which meant that the whole family was impoverished-

economically and socially.

It was in that context that Jesus came to her...

spoke to her...

took her by the hand and helped her up.

In the process, however, he did much more than that.

He healed her--

which means that...

as someone with authority... 

he declared that the community's perception would no longer define her.

He declared that she was a person of value and worth.

And he restored her to her rightful place in her family and the community...

so that she resumed her normal role.

 

At various times, all of us get sick.

We get infected by bacteria and viruses.

Our bodies go haywire and attack themselves at a microscopic level.

Our organs stop working properly or even shut down--

especially as we grow older.

And so we go to doctors, who treat us...

trying to manage the problem or, if possible, to cure it...

trying to get our bodies to work as they should.

But, in reality, that doesn't always happen.

And our diseases can turn into illnesses.

We can begin to see ourselves as devalued...

worthless...

a burden...

a nuisance.

We can struggle with the inability to do what we want...

the inability to do what we have always done.

And we can actually stop living.

Which means that, often, we too need healing.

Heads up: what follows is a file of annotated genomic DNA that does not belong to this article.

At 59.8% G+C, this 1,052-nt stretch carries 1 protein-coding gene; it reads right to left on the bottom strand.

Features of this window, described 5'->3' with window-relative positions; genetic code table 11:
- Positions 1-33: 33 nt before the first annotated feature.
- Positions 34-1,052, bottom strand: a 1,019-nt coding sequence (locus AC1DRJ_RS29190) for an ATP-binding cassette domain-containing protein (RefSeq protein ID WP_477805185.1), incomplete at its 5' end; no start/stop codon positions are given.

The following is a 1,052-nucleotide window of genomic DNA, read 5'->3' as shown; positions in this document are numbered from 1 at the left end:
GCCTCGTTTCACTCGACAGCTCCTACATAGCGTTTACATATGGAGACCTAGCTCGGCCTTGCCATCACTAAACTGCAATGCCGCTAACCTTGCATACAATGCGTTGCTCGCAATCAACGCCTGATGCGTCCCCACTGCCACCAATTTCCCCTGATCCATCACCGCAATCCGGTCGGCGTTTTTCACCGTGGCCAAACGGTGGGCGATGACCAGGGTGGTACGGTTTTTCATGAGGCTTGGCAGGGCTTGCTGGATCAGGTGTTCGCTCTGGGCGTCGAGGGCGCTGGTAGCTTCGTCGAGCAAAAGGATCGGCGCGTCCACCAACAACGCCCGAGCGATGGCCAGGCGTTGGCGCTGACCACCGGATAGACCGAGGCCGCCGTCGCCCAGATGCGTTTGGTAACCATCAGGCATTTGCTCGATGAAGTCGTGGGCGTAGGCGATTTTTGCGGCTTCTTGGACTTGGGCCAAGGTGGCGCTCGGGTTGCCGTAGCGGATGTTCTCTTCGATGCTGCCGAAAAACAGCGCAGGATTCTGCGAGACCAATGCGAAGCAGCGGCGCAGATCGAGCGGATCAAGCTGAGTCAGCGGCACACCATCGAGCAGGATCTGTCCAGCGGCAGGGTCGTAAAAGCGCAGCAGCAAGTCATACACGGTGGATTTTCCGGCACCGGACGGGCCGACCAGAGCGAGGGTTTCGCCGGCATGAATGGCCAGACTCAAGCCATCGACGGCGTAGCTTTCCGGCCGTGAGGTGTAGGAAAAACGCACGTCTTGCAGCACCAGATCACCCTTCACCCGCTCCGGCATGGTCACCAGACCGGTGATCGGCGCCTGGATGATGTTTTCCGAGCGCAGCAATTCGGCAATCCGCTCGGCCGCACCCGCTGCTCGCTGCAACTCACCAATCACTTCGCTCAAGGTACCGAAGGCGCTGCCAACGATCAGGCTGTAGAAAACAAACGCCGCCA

We need for Jesus to take us by the hand...

and to lift us up;

to restore our sense of dignity;

to declare that we are not defined by our weaknesses or our limitations;

that we are not constrained by our infirmities or our inabilities;

that we are valued...

worthwhile...

accepted and loved;

that we are whole in God's eyes.

And none of that depends upon us being cured--

because healing is about perception and meaning.

Being whole means being able to face life with dignity, purpose, and hope.

Being whole also means being the people that God intends us to be--

not just feeling good about ourselves...

but making known the welcoming...

healing...

liberating love of God...

that we, ourselves, have experienced--

in order that others might find courage to face the future;

that they, too, might find the healing and wholeness that they need.

Powered by: truthengaged